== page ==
Most Americans have been introduced to miso, the traditional Japanese fermented soybean paste, in the form of the ubiquitous soup, served as the first course in most Japanese restaurants.

In the United States, miso soup usually involves little more than soft tofu, seaweed and a scattering of scallions, but the flavor is savory and complex enough to compel the diner to slurp down every drop.

It's that savoriness, combined with a touch of sweetness, that makes miso paste such an essential ingredient in Japanese cooking. Over the years, though, it's found its way into many American kitchens. And given the versatility of miso paste, it's no wonder why.

You can find one or two varieties of miso paste in most grocery stores, often in the produce section. Typically, you'll have a choice between white and red.

Red miso, also known as akamiso, is aged a year or more, which is when it develops its reddish-brown hue. In order to repel the growth of bad microorganisms during the long fermentation process, red miso is made with a higher proportion of salt — and hence tastes saltier — than most other varieties.

White miso is also known as shiro miso, which in Japanese translates to "soup miso." It's fermented for a much shorter period, sometimes as little as a week, and is milder, sweeter and less salty than red miso.

The uses for miso paste are limitless. In this week's recipe, Sheet Pan Honey-Miso-Glazed Halibut and Asparagus, I've mixed it with honey, ginger, garlic and soy sauce and used this heady mixture to marinate halibut fillets before roasting them in a hot oven with asparagus. It's an easy but impressive meal that's perfect for a busy weeknight or when you need a sophisticated but stress-free weekend meal.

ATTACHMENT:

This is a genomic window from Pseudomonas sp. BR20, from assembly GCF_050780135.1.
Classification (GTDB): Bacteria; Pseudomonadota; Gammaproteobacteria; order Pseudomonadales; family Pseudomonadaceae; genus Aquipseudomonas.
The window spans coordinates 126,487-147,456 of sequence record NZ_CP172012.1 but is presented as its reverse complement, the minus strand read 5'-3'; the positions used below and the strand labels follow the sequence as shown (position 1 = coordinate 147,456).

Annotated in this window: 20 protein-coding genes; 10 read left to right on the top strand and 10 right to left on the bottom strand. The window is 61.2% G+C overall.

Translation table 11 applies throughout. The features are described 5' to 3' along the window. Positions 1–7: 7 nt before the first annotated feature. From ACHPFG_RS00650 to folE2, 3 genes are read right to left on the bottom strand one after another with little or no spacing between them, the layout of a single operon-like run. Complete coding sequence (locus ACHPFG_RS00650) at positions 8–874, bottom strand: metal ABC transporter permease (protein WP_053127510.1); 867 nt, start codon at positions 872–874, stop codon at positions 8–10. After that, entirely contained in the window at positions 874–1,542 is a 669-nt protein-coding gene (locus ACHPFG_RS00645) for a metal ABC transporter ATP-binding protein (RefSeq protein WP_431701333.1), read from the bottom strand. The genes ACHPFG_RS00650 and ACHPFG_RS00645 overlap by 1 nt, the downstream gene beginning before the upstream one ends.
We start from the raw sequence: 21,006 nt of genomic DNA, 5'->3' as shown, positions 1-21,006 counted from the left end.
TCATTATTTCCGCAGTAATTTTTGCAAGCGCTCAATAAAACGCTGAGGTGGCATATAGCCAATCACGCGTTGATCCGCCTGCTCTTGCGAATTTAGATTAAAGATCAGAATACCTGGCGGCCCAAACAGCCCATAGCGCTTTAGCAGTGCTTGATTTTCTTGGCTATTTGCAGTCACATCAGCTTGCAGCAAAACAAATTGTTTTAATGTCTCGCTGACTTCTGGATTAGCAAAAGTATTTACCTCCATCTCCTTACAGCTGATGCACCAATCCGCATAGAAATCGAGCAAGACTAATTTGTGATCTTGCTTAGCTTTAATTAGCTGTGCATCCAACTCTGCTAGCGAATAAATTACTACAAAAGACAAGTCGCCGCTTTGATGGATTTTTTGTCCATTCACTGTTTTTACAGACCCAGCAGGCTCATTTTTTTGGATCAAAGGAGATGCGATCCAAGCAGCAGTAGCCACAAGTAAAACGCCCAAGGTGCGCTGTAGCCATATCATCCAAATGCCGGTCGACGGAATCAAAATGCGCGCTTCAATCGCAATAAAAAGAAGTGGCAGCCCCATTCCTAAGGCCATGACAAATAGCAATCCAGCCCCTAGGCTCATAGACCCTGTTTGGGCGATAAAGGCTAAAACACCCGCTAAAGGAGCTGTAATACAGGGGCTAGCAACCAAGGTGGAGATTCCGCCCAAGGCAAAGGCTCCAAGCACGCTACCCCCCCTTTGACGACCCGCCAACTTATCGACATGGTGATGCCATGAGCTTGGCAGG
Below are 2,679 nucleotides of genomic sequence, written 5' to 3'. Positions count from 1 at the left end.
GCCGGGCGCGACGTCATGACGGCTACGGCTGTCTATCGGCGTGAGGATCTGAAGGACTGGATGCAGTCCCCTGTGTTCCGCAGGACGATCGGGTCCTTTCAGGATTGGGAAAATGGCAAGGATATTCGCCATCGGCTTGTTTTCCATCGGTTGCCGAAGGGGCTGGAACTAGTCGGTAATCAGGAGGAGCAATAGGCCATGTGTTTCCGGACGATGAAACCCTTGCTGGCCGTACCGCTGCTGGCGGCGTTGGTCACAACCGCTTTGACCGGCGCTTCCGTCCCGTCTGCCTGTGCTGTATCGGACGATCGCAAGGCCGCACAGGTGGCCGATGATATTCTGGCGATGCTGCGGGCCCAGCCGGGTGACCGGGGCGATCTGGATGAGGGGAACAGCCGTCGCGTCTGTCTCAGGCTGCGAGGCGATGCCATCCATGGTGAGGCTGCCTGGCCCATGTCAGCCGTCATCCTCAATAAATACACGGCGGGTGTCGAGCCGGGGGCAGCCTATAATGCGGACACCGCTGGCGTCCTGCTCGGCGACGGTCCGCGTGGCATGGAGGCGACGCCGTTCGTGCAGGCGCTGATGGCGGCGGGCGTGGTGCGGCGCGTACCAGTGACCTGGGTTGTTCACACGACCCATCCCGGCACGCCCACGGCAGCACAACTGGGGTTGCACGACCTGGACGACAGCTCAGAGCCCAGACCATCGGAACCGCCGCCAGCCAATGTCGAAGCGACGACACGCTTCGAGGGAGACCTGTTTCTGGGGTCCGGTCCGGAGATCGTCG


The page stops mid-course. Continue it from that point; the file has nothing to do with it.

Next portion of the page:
Once you buy a tub of miso and use it on the halibut, you'll have plenty left to experiment with in your everyday cooking. Mix it with butter for a spoon-licking good compound butter to melt on steaming ears of corn or grilled fish or chicken. Combine it with mayonnaise for a mind-bending spread for your favorite sandwich. It's good spooned into a soup, instead of another pinch of salt, in the seasoning process. You can even add it to caramel sauce for a satisfying salty counterpart to all that sweetness.

It's time to open your mind, heart and stomach to this umami-rich paste. Once you've tried it, you'll find yourself reaching for it whenever you're in the kitchen.

Sheet Pan Honey-Miso-Glazed Halibut and Asparagus

Serves 4.

Miso, the traditional Japanese soybean paste, is an easy way to add loads of flavor to a dish. In this one-pan wonder of a meal it's paired with honey and ginger, which gives the halibut a deliciously rich, savory-sweetness. From Meredith Deeds.

• 2 tbsp. white miso

• 1 tbsp. vegetable oil

• 1 tbsp. grated ginger root

• 1 tbsp. unseasoned rice vinegar

• 1 tbsp. honey

• 1 tbsp. soy sauce

• 4 tsp. toasted sesame oil, divided

• 1 clove garlic, minced

• 4 (6-oz.) skin-on halibut fillets, each at least 1 to 1 1/2 in. thick

• 1 lb. asparagus, trimmed

• Salt and freshly ground black pepper

• 1 tbsp. toasted sesame seeds

• 2 green onions, thinly sliced


Adjust oven rack to lowest position and preheat oven to 450 degrees. Line a large, rimmed baking sheet with parchment paper.

In a small bowl, whisk together miso, vegetable oil, ginger, rice vinegar, honey, soy sauce, 1 teaspoon sesame oil and garlic. Place the fish fillets in a medium bowl, pour the miso mixture over the top and gently massage the marinade all over the fish. Let marinate for at least 30 minutes, or up to 3 hours.

Place asparagus on baking sheet. Drizzle with remaining 3 teaspoons sesame oil and season with 1/2 teaspoon salt and 1/4 teaspoon pepper. Arrange asparagus around the sides of the pan.

Place halibut, skin side down, in the middle of the sheet pan, spaced evenly. Bake until the asparagus is tender, about 8 to 10 minutes. Transfer asparagus to a serving platter. Return the sheet pan to the oven and continue to bake until the centers of the fillets register 130 degrees, 4 to 8 minutes longer. Transfer halibut to the serving platter with asparagus and garnish with sesame seeds and green onions.

Meredith Deeds is a cookbook author and food writer from Edina. Reach her at Follow her on Instagram ­at @meredithdeeds.